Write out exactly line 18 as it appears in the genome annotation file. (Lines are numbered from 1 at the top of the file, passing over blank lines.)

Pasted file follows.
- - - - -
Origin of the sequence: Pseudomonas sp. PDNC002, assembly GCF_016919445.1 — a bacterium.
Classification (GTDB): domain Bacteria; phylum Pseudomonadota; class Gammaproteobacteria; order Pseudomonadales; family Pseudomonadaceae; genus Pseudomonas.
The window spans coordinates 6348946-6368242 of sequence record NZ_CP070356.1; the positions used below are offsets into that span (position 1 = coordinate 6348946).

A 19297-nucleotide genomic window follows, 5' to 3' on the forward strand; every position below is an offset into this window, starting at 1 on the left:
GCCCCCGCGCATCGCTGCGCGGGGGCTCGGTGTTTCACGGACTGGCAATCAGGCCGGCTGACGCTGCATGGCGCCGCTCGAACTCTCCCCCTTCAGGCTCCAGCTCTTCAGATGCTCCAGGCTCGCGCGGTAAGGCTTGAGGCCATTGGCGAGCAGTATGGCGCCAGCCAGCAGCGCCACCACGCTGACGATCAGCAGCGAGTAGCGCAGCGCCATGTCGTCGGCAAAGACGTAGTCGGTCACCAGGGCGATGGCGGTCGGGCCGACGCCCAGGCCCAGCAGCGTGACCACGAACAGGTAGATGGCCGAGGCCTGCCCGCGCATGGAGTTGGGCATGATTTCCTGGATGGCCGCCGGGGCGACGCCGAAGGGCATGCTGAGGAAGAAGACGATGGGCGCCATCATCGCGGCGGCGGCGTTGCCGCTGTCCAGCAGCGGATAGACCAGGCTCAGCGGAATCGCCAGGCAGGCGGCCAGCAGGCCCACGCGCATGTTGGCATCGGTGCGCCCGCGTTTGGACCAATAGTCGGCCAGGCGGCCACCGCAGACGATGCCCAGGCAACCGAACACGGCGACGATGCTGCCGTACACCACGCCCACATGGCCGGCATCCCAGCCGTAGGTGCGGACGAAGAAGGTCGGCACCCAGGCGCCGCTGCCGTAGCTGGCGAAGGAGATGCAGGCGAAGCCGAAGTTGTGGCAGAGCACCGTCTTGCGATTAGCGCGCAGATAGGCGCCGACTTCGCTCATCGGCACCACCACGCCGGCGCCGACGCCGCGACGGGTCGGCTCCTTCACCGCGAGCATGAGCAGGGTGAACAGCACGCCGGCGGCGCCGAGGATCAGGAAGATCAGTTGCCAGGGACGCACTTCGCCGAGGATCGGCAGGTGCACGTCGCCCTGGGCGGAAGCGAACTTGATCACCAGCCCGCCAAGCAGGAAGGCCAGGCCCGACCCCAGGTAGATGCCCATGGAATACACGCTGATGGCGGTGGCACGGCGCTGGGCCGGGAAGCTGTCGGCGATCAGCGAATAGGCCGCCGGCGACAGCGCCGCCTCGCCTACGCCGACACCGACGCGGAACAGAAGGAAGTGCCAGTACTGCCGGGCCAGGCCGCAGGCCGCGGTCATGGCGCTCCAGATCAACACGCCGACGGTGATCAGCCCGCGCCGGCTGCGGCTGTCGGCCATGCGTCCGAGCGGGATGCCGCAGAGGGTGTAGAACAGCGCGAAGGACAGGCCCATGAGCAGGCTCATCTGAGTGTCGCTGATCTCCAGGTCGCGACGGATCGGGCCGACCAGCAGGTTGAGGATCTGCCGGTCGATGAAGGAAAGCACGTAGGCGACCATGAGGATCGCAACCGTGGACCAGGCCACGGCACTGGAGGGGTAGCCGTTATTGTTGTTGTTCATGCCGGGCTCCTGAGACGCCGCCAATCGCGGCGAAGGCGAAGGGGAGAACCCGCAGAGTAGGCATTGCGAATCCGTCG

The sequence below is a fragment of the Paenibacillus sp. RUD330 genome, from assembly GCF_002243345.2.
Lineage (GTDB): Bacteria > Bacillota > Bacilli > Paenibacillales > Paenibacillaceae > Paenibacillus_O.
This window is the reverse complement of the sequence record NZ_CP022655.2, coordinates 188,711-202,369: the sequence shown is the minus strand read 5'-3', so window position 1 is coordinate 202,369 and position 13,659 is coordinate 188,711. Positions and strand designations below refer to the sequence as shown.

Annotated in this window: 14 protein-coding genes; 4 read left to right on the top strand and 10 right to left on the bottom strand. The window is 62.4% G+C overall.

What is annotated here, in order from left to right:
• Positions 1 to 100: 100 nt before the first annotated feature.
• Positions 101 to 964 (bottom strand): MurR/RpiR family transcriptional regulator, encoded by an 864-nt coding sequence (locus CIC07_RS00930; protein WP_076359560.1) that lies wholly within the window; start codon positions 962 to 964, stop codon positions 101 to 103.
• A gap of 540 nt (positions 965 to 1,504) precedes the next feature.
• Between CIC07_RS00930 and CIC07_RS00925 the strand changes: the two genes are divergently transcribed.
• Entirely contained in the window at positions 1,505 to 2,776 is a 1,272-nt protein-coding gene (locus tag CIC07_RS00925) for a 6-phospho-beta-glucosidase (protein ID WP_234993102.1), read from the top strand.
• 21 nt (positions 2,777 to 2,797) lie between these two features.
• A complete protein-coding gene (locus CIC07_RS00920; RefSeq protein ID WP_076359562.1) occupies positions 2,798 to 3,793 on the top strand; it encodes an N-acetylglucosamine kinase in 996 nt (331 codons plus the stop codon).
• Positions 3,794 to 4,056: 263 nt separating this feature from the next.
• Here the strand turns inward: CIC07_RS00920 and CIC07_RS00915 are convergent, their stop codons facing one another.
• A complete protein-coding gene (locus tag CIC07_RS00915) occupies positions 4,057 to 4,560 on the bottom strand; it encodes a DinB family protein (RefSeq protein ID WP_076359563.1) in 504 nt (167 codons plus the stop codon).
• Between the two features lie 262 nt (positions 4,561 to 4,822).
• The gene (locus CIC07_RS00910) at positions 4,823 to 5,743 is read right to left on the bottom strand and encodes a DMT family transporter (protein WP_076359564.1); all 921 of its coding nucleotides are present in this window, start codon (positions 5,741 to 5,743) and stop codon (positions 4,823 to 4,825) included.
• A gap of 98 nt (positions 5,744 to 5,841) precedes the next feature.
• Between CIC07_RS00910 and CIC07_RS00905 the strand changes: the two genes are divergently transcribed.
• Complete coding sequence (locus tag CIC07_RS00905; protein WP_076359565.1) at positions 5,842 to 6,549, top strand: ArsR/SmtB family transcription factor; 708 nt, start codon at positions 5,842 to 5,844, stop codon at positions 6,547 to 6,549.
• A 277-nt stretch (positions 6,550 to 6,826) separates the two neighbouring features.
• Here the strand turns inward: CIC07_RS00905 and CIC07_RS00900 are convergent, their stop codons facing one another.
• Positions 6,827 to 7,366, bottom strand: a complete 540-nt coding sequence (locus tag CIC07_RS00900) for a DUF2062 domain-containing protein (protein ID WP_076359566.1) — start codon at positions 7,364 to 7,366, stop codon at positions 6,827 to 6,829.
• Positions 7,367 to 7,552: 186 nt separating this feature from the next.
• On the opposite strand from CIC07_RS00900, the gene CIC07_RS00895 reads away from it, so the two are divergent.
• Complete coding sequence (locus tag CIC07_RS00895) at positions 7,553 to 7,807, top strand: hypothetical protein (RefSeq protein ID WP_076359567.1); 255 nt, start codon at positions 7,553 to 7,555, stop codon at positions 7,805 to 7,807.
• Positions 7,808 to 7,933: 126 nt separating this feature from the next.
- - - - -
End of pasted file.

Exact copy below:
• Positions 3,794 to 4,056: 263 nt separating this feature from the next.